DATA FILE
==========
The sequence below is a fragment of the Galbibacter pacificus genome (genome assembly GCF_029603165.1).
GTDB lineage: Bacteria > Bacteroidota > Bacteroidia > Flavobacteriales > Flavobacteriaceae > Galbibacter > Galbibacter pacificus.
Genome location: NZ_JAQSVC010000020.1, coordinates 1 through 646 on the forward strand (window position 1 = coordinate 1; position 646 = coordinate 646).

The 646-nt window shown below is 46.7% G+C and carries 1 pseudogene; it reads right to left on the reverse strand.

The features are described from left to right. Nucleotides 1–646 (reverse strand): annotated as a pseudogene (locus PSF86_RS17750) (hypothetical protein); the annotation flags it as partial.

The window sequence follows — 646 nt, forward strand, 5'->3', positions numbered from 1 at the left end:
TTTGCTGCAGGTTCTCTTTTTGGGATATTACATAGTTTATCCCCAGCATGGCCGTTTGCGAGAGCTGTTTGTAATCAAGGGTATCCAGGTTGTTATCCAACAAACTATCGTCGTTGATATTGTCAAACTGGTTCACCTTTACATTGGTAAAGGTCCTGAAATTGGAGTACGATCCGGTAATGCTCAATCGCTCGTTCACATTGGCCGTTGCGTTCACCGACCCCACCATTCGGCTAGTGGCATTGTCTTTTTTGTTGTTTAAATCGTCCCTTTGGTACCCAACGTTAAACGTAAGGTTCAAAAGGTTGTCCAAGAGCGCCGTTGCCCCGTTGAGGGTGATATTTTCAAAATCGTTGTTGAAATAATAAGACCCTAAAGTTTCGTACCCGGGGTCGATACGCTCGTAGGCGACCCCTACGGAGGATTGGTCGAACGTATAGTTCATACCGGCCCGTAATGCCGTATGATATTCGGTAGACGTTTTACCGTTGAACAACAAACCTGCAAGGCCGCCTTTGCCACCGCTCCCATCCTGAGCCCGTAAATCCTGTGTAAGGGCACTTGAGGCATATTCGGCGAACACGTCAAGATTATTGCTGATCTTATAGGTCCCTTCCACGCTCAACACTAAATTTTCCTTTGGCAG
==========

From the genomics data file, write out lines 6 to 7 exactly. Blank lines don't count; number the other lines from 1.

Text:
The window sequence follows — 646 nt, forward strand, 5'->3', positions numbered from 1 at the left end:
TTTGCTGCAGGTTCTCTTTTTGGGATATTACATAGTTTATCCCCAGCATGGCCGTTTGCGAGAGCTGTTTGTAATCAAGGGTATCCAGGTTGTTATCCAACAAACTATCGTCGTTGATATTGTCAAACTGGTTCACCTTTACATTGGTAAAGGTCCTGAAATTGGAGTACGATCCGGTAATGCTCAATCGCTCGTTCACATTGGCCGTTGCGTTCACCGACCCCACCATTCGGCTAGTGGCATTGTCTTTTTTGTTGTTTAAATCGTCCCTTTGGTACCCAACGTTAAACGTAAGGTTCAAAAGGTTGTCCAAGAGCGCCGTTGCCCCGTTGAGGGTGATATTTTCAAAATCGTTGTTGAAATAATAAGACCCTAAAGTTTCGTACCCGGGGTCGATACGCTCGTAGGCGACCCCTACGGAGGATTGGTCGAACGTATAGTTCATACCGGCCCGTAATGCCGTATGATATTCGGTAGACGTTTTACCGTTGAACAACAAACCTGCAAGGCCGCCTTTGCCACCGCTCCCATCCTGAGCCCGTAAATCCTGTGTAAGGGCACTTGAGGCATATTCGGCGAACACGTCAAGATTATTGCTGATCTTATAGGTCCCTTCCACGCTCAACACTAAATTTTCCTTTGGCAG